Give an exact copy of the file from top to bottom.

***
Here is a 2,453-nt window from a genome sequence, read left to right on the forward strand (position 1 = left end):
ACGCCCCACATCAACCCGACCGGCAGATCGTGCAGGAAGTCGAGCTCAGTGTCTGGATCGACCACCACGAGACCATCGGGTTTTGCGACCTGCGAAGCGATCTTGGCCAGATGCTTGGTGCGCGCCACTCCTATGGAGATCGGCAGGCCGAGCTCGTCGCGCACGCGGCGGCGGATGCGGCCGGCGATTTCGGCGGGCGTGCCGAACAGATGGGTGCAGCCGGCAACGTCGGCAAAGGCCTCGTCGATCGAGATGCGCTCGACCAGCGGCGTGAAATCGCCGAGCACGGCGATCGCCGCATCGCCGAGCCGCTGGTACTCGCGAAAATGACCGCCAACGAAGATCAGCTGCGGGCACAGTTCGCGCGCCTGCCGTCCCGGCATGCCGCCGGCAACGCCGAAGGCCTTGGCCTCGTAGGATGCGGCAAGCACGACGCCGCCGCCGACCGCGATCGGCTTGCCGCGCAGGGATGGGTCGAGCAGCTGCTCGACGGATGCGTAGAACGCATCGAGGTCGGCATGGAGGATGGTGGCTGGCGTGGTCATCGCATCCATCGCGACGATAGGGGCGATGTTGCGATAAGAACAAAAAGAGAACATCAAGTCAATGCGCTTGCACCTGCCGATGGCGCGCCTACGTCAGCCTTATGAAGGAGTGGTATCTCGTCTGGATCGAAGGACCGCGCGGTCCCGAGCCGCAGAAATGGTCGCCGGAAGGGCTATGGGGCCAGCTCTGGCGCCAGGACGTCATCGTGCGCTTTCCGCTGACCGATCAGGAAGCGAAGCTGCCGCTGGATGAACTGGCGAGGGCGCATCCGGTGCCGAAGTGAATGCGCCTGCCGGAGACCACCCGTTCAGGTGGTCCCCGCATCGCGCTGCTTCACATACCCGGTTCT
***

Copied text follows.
Here is a 2,453-nt window from a genome sequence, read left to right on the forward strand (position 1 = left end):
ACGCCCCACATCAACCCGACCGGCAGATCGTGCAGGAAGTCGAGCTCAGTGTCTGGATCGACCACCACGAGACCATCGGGTTTTGCGACCTGCGAAGCGATCTTGGCCAGATGCTTGGTGCGCGCCACTCCTATGGAGATCGGCAGGCCGAGCTCGTCGCGCACGCGGCGGCGGATGCGGCCGGCGATTTCGGCGGGCGTGCCGAACAGATGGGTGCAGCCGGCAACGTCGGCAAAGGCCTCGTCGATCGAGATGCGCTCGACCAGCGGCGTGAAATCGCCGAGCACGGCGATCGCCGCATCGCCGAGCCGCTGGTACTCGCGAAAATGACCGCCAACGAAGATCAGCTGCGGGCACAGTTCGCGCGCCTGCCGTCCCGGCATGCCGCCGGCAACGCCGAAGGCCTTGGCCTCGTAGGATGCGGCAAGCACGACGCCGCCGCCGACCGCGATCGGCTTGCCGCGCAGGGATGGGTCGAGCAGCTGCTCGACGGATGCGTAGAACGCATCGAGGTCGGCATGGAGGATGGTGGCTGGCGTGGTCATCGCATCCATCGCGACGATAGGGGCGATGTTGCGATAAGAACAAAAAGAGAACATCAAGTCAATGCGCTTGCACCTGCCGATGGCGCGCCTACGTCAGCCTTATGAAGGAGTGGTATCTCGTCTGGATCGAAGGACCGCGCGGTCCCGAGCCGCAGAAATGGTCGCCGGAAGGGCTATGGGGCCAGCTCTGGCGCCAGGACGTCATCGTGCGCTTTCCGCTGACCGATCAGGAAGCGAAGCTGCCGCTGGATGAACTGGCGAGGGCGCATCCGGTGCCGAAGTGAATGCGCCTGCCGGAGACCACCCGTTCAGGTGGTCCCCGCATCGCGCTGCTTCACATACCCGGTTCT